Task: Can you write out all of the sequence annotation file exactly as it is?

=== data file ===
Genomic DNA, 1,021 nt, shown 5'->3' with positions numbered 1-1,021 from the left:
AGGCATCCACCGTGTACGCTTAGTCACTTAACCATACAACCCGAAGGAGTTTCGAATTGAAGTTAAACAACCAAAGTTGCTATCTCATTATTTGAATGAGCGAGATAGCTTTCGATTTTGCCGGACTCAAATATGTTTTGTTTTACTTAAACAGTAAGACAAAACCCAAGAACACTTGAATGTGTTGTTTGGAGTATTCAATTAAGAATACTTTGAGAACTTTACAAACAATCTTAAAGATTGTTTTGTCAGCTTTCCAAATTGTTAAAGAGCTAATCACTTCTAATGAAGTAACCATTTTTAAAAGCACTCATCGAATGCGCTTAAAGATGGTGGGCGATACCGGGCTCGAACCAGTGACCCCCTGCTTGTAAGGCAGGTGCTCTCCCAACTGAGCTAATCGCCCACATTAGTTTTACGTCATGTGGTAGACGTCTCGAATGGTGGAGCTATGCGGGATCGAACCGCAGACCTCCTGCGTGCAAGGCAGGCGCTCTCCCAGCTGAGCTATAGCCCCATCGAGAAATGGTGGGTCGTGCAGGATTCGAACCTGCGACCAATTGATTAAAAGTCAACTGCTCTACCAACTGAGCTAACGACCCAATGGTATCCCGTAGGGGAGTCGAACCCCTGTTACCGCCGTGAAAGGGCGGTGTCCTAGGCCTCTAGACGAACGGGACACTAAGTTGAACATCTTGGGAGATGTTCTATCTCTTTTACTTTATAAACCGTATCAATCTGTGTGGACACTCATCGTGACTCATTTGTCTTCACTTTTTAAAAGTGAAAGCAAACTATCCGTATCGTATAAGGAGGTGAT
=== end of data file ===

Genomic DNA, 1,021 nt, shown 5'->3' with positions numbered 1-1,021 from the left:
AGGCATCCACCGTGTACGCTTAGTCACTTAACCATACAACCCGAAGGAGTTTCGAATTGAAGTTAAACAACCAAAGTTGCTATCTCATTATTTGAATGAGCGAGATAGCTTTCGATTTTGCCGGACTCAAATATGTTTTGTTTTACTTAAACAGTAAGACAAAACCCAAGAACACTTGAATGTGTTGTTTGGAGTATTCAATTAAGAATACTTTGAGAACTTTACAAACAATCTTAAAGATTGTTTTGTCAGCTTTCCAAATTGTTAAAGAGCTAATCACTTCTAATGAAGTAACCATTTTTAAAAGCACTCATCGAATGCGCTTAAAGATGGTGGGCGATACCGGGCTCGAACCAGTGACCCCCTGCTTGTAAGGCAGGTGCTCTCCCAACTGAGCTAATCGCCCACATTAGTTTTACGTCATGTGGTAGACGTCTCGAATGGTGGAGCTATGCGGGATCGAACCGCAGACCTCCTGCGTGCAAGGCAGGCGCTCTCCCAGCTGAGCTATAGCCCCATCGAGAAATGGTGGGTCGTGCAGGATTCGAACCTGCGACCAATTGATTAAAAGTCAACTGCTCTACCAACTGAGCTAACGACCCAATGGTATCCCGTAGGGGAGTCGAACCCCTGTTACCGCCGTGAAAGGGCGGTGTCCTAGGCCTCTAGACGAACGGGACACTAAGTTGAACATCTTGGGAGATGTTCTATCTCTTTTACTTTATAAACCGTATCAATCTGTGTGGACACTCATCGTGACTCATTTGTCTTCACTTTTTAAAAGTGAAAGCAAACTATCCGTATCGTATAAGGAGGTGAT